Ethan Snider has had a love affair with food for nearly a quarter of a century. Raised on Cincinnati’s west side, he worked up through the ranks at
, and eventually became an executive chef. In short, it was a dream come true.
Until he hated it.
“The corporate stuff just did not appeal to me,” Snider says. “I was there for less than six months.” He ended up at the Culinary Institute of America
in Hyde Park, N.Y., where he graduated with a bachelor’s degree in 2004. After that, Snider moved around a lot. He worked at a tiny Batesville, Ind., restaurant that was run out of a three-car garage and after that, at a fine-dining restaurant in Boca Grande, Fla.
Moving around was great for a while, but Snider eventually grew homesick. “I liked it a lot, but I started to miss being here; I always wanted to make a name for myself in Cincinnati because this is where I’m from,” he says.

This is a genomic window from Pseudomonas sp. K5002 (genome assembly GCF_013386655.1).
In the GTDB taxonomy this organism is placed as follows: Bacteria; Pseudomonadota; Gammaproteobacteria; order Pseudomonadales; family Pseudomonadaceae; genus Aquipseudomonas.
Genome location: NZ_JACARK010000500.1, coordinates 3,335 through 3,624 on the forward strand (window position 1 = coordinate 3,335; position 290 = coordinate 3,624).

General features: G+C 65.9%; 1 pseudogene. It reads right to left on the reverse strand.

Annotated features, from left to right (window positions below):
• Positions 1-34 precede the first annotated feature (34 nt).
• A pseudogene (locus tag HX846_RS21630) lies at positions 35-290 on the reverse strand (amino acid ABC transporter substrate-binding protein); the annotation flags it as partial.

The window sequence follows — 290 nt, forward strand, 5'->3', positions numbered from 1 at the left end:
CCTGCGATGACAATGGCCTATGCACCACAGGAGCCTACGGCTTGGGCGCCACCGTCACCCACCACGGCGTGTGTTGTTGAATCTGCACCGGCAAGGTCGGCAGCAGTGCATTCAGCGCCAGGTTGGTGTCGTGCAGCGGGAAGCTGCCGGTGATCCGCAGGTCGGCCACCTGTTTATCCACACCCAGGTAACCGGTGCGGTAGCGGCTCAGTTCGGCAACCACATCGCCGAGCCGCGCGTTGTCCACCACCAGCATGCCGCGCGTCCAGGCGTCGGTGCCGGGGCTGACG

After moving back to Cinicnnati, Snider got started with his own food venture at local farmers’ markets because they have low overhead and a home-grown touch. With an eye toward the need for more locally sourced vegetarian and vegan options, Snider launched Summuh
(pronounced “SOU-mah”), a specialty hummus shop, first at a farmer’s market in Madeira and, then in Northside and Hyde Park. Most recently, he joined Findlay Market
, where he plans to weather the winter months.
Snider calls his wares “the Ben & Jerry’s of hummus,” and promises that “you’ve never had hummus like this.” Two of his core flavors are a chickpea hummus with lemon and rosemary and one spiced with cumin, coriander and cilantro and topped with red onions. There are also 12-15 seasonal flavors, including “Squashbuckler,” which features a butternut squash and navy bean base with ancho chili powder, garlic and a spicy black bean relish on top.
Though his hummus is organic and local, Snider says he’s no food evangelist. “I’m not trying to convert anyone to what I believe in or change the world." he says. "I just feel that if I believe in something, other people will start to believe in what I’m doing, too.”
By Robin Donovan